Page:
• mimicking human conversation (chatbots).

Although pre-trained simply by predicting masked words, LLMs from both branches have shown surprising capabilities in carrying out downstream tasks by providing them with just a few examples, or even no example at all – a phenomenon known as few- or zero-shot learning. Such unforeseen capabilities include determining the sentiment of a sentence, classifying documents, reasoning, and translation.  How exactly such models achieve these feats is presently unknown and the subject of active research.

The practice of coercing an LLM in carrying out a specific task is known as prompt engineering. In this approach, the model itself is not updated, i.e., its parameters remain frozen. This differs fundamentally from the more established ML approach of fine-tuning a model. In that approach, sufficient training examples of a specific task are provided to a pre-trained model, so that it can learn to carry out that task by tweaking its parameters. After fine-tuning, the model parameters differ from what they were before.  Since fine-tuning a model requires labeled data as training examples which in turn requires humans to create, fine-tuning is referred to as supervised training. Because of the huge costs of human resources involved in labelling data, this forms the bottleneck of contemporary ML applications, sometimes jokingly called AI’s human bottleneck. One of the main advantages of pre-trained LLMs is that they substantially reduce the need for labeled data.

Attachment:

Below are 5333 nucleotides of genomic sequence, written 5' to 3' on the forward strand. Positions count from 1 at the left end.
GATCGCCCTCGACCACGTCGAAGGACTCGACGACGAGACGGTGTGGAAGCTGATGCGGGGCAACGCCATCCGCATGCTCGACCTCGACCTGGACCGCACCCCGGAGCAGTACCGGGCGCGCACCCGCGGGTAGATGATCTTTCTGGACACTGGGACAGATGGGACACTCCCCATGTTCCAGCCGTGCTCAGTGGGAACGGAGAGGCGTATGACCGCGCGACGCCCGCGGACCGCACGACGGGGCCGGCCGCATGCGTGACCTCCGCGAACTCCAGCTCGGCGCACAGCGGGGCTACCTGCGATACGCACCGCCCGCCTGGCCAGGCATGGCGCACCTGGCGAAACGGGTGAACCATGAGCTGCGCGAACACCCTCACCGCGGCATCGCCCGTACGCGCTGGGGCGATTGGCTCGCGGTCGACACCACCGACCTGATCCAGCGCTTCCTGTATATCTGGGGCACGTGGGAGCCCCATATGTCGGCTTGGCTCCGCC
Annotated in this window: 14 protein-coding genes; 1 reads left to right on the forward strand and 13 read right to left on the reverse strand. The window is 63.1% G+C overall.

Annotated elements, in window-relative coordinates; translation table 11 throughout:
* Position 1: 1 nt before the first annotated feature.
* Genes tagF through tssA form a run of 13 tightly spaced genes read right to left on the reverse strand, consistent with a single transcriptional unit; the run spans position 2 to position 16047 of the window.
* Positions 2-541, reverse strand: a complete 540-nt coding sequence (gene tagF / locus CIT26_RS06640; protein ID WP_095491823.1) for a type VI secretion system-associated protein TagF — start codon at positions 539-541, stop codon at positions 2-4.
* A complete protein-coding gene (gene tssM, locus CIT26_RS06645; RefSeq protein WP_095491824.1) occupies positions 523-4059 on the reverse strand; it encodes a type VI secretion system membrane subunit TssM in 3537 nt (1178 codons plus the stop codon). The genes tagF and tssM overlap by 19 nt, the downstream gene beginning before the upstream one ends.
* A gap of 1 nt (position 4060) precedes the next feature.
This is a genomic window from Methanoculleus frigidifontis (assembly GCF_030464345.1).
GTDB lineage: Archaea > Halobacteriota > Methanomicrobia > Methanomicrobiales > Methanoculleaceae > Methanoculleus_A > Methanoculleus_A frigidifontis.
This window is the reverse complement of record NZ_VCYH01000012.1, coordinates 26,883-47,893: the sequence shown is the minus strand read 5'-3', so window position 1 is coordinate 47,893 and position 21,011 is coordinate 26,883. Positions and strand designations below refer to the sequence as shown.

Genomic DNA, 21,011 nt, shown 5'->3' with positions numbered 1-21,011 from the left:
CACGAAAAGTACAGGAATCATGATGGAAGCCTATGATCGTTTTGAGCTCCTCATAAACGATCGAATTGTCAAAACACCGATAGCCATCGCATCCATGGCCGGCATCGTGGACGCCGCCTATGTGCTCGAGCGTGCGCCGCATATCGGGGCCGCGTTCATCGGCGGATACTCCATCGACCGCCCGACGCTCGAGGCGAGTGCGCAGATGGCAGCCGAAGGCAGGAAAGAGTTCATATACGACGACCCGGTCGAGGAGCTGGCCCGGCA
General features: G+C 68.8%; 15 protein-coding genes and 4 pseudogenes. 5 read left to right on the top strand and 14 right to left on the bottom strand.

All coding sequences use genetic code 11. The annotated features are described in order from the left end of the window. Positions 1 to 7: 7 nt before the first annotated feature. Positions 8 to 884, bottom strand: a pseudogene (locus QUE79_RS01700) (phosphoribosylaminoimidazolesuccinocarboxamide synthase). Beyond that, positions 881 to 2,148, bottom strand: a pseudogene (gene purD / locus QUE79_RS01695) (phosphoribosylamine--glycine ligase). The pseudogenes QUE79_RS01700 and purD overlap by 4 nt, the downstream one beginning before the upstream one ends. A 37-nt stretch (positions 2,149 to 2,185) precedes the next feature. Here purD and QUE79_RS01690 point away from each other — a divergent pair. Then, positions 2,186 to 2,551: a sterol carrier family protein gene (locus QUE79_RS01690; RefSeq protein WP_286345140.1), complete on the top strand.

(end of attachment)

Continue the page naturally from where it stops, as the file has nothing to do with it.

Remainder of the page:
A recent trend in LLM research is to fine-tune a pre-trained LLM on many different tasks in parallel, to arrive at a single model with state-of-the art performance on a myriad of NLP downstream tasks. To this end, labeled NLP datasets, that have been compiled and shared by the ML community over the years, are presented to the model together with a description of the tasks in natural language.

Convergent vs. Divergent Thinking

The distinction between encoder-only vs. decoder-only language models with their complementary capabilities is not unlike a similar distinction made in psychology. In the 1950s the American Psychologist J.P. Guilford introduced the concepts of convergent and divergent thinking in the context of problem solving. In non-technical terms, convergent thinking can be described as

the ability to give the "correct" answer to standard questions that do not require significant creativity, for instance in most tasks in school and on standardized multiple-choice tests for intelligence

whereas divergent thinking can be described as

a thought process used to generate creative ideas by exploring many possible solutions. It typically occurs in a spontaneous, free-flowing manner, 

or visually as

Given this distinction one should not expect a physicist, who is typically on the extreme convergent side of the convergent-to-divergent thinking scale, when put in front of the painting "Girl with a Pearl Earring" by Johannes Vermeer to produce a sensible expose about that painting, nor should one expect an art historian, who typically is on the other, extreme divergent side of the convergent-to-divergent thinking scale, to come up with Keppler's laws when put in front of a dataset of planetary orbits.